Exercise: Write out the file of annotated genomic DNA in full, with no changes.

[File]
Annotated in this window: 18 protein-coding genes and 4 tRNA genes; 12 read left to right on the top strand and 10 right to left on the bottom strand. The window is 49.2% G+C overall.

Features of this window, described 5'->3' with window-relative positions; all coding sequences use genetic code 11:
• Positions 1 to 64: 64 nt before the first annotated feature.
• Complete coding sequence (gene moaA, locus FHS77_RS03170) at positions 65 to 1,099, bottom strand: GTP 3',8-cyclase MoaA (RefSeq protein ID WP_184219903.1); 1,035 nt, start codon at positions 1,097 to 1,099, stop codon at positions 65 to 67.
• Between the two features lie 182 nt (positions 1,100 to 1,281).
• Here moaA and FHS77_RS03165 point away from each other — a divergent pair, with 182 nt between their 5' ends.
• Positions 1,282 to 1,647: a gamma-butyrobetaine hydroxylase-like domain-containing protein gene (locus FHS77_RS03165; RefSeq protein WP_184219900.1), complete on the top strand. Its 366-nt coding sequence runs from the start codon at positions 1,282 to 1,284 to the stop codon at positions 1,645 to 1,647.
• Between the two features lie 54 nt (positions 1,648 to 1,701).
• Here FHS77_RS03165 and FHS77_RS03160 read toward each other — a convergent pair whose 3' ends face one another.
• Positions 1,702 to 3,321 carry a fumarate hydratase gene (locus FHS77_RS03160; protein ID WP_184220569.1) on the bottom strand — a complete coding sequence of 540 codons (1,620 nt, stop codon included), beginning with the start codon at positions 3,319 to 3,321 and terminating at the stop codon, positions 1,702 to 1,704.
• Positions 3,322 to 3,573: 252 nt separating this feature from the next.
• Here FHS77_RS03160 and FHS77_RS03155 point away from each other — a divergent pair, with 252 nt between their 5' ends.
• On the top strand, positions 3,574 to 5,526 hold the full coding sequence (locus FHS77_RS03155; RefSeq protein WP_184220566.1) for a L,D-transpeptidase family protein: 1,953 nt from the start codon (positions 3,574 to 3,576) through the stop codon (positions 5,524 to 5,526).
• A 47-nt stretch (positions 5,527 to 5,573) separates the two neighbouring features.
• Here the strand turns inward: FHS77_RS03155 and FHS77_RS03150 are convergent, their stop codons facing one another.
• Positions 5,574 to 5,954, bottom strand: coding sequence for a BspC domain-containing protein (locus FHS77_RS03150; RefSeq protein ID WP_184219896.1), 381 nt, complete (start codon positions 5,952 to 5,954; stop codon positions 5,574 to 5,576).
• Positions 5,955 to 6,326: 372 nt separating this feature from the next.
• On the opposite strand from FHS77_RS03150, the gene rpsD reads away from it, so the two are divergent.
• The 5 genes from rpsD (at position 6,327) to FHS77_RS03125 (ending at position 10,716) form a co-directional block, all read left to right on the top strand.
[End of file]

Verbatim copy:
Annotated in this window: 18 protein-coding genes and 4 tRNA genes; 12 read left to right on the top strand and 10 right to left on the bottom strand. The window is 49.2% G+C overall.

Features of this window, described 5'->3' with window-relative positions; all coding sequences use genetic code 11:
• Positions 1 to 64: 64 nt before the first annotated feature.
• Complete coding sequence (gene moaA, locus FHS77_RS03170) at positions 65 to 1,099, bottom strand: GTP 3',8-cyclase MoaA (RefSeq protein ID WP_184219903.1); 1,035 nt, start codon at positions 1,097 to 1,099, stop codon at positions 65 to 67.
• Between the two features lie 182 nt (positions 1,100 to 1,281).
• Here moaA and FHS77_RS03165 point away from each other — a divergent pair, with 182 nt between their 5' ends.
• Positions 1,282 to 1,647: a gamma-butyrobetaine hydroxylase-like domain-containing protein gene (locus FHS77_RS03165; RefSeq protein WP_184219900.1), complete on the top strand. Its 366-nt coding sequence runs from the start codon at positions 1,282 to 1,284 to the stop codon at positions 1,645 to 1,647.
• Between the two features lie 54 nt (positions 1,648 to 1,701).
• Here FHS77_RS03165 and FHS77_RS03160 read toward each other — a convergent pair whose 3' ends face one another.
• Positions 1,702 to 3,321 carry a fumarate hydratase gene (locus FHS77_RS03160; protein ID WP_184220569.1) on the bottom strand — a complete coding sequence of 540 codons (1,620 nt, stop codon included), beginning with the start codon at positions 3,319 to 3,321 and terminating at the stop codon, positions 1,702 to 1,704.
• Positions 3,322 to 3,573: 252 nt separating this feature from the next.
• Here FHS77_RS03160 and FHS77_RS03155 point away from each other — a divergent pair, with 252 nt between their 5' ends.
• On the top strand, positions 3,574 to 5,526 hold the full coding sequence (locus FHS77_RS03155; RefSeq protein WP_184220566.1) for a L,D-transpeptidase family protein: 1,953 nt from the start codon (positions 3,574 to 3,576) through the stop codon (positions 5,524 to 5,526).
• A 47-nt stretch (positions 5,527 to 5,573) separates the two neighbouring features.
• Here the strand turns inward: FHS77_RS03155 and FHS77_RS03150 are convergent, their stop codons facing one another.
• Positions 5,574 to 5,954, bottom strand: coding sequence for a BspC domain-containing protein (locus FHS77_RS03150; RefSeq protein ID WP_184219896.1), 381 nt, complete (start codon positions 5,952 to 5,954; stop codon positions 5,574 to 5,576).
• Positions 5,955 to 6,326: 372 nt separating this feature from the next.
• On the opposite strand from FHS77_RS03150, the gene rpsD reads away from it, so the two are divergent.
• The 5 genes from rpsD (at position 6,327) to FHS77_RS03125 (ending at position 10,716) form a co-directional block, all read left to right on the top strand.